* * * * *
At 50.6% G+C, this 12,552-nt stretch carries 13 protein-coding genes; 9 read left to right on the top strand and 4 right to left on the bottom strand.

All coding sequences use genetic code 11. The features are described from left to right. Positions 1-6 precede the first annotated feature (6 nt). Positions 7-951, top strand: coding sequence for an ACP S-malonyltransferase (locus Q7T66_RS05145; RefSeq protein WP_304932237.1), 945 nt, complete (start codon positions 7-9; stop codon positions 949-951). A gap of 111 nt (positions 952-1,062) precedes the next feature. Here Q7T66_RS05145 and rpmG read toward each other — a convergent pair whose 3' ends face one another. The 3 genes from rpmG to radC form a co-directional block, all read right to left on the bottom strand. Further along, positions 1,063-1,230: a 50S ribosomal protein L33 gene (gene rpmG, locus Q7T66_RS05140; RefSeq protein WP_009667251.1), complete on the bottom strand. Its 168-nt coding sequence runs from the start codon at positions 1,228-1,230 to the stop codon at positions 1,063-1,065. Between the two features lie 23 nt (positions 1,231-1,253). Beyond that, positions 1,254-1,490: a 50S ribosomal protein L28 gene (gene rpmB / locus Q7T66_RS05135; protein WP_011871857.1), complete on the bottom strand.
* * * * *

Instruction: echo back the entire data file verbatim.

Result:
At 50.6% G+C, this 12,552-nt stretch carries 13 protein-coding genes; 9 read left to right on the top strand and 4 right to left on the bottom strand.

All coding sequences use genetic code 11. The features are described from left to right. Positions 1-6 precede the first annotated feature (6 nt). Positions 7-951, top strand: coding sequence for an ACP S-malonyltransferase (locus Q7T66_RS05145; RefSeq protein WP_304932237.1), 945 nt, complete (start codon positions 7-9; stop codon positions 949-951). A gap of 111 nt (positions 952-1,062) precedes the next feature. Here Q7T66_RS05145 and rpmG read toward each other — a convergent pair whose 3' ends face one another. The 3 genes from rpmG to radC form a co-directional block, all read right to left on the bottom strand. Further along, positions 1,063-1,230: a 50S ribosomal protein L33 gene (gene rpmG, locus Q7T66_RS05140; RefSeq protein WP_009667251.1), complete on the bottom strand. Its 168-nt coding sequence runs from the start codon at positions 1,228-1,230 to the stop codon at positions 1,063-1,065. Between the two features lie 23 nt (positions 1,231-1,253). Beyond that, positions 1,254-1,490: a 50S ribosomal protein L28 gene (gene rpmB / locus Q7T66_RS05135; protein WP_011871857.1), complete on the bottom strand.